A return to Guatemala 2019
Jonathan Cates

It always seems to take some time for me to “unpack my bags” and write about an expedition to the source of our coffee, an origin country, a magical land, always south of Kansas City.
Honestly, I feel like once it’s documented on a page or screen, in written word, that journey is finished. Luckily, I always have a couple of months to wait for the arrival of the coffee we find. While my bags are still packed, the tales flow from memory, to mouth, to anyone within earshot. I’m not exactly sure if waiting to write things down clarifies in my mind what actually occurred, or just increases the height of the tale.
As far as I can recall, everything that happened in those weeks leading up to the Expedition, our time in Guatemala, and even continuing into the current day, are all true. Only a couple of names have been changed to protect the innocent, but no locations have been renamed. 
Please read along, and allow me to remove the memories from my bags. It’s time to unpack. The aroma of the coffee from San Jose Poaquil will transport you along with me, and the first sip will make this tale easier to swallow.
If some of this sounds unbelievable, well you’ve never ridden with me in a truck through Central America.  I’ll wait right here while you grind and brew a cup. Let’s Go!
There are coincidences, serendipitous events that happen all the time. In Guatemala, there is something else. A force of some sort that we might not recognize in our everyday hectic lives. I experienced this force the first time we visited there, and five years later, the strange coincidences began the moment I decided it was time to go back…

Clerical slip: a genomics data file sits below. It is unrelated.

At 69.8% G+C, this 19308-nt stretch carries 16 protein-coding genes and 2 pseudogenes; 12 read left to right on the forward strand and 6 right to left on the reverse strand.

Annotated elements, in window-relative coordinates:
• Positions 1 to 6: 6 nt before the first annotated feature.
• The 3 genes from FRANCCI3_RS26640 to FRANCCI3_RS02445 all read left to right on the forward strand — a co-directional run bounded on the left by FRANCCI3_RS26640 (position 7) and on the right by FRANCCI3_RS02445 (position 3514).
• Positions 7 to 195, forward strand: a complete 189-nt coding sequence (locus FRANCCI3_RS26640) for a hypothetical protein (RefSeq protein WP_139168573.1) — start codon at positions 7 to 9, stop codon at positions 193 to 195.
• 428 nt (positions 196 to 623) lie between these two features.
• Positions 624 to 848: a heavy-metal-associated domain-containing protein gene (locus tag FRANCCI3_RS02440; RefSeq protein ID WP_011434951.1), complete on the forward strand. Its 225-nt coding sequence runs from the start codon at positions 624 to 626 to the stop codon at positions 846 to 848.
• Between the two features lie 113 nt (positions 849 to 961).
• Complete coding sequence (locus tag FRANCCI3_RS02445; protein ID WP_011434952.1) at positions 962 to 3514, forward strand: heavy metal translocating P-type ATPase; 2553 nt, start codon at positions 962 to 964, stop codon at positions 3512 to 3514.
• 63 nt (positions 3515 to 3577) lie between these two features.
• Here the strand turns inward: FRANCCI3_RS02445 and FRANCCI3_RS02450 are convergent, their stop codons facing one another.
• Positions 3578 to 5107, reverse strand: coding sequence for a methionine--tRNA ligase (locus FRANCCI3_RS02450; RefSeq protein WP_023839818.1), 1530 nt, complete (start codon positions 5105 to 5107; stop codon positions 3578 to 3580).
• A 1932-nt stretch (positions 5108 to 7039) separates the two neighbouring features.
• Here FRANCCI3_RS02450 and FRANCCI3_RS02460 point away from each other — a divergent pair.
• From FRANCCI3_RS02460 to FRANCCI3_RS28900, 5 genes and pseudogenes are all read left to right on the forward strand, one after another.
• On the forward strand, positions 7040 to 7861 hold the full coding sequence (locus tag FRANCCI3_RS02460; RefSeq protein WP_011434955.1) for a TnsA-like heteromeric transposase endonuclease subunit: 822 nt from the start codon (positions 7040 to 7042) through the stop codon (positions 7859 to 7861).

I’ll start from the beginning in a timeline of sorts.
It takes approximately three to five years for a coffee shrub to produce enough fruit to harvest. John Greiner, and I first traveled to Guatemala after the harvest in 2014. While the freshly planted seedlings we saw in the nursery above Lake Atitlan were growing, John moved to Portland, Maine and I spent a number of years traveling to Nicaragua.
When my Apprentice Chris decided to move to the other Portland, I made a curious call to John to see how things were going in Maine, and he  answered the call somewhere in the Green Mountains of Vermont. We’ll be back in Kansas City in a few weeks! How about we pick up  where we left off? Jajaja, Perfect!
The coffee around the Lake was now ripe, and ready to taste so it seemed like a good time to check in with what might be going on at the tiny Cooperative we visited long ago.
John, you want to go back to Guatemala?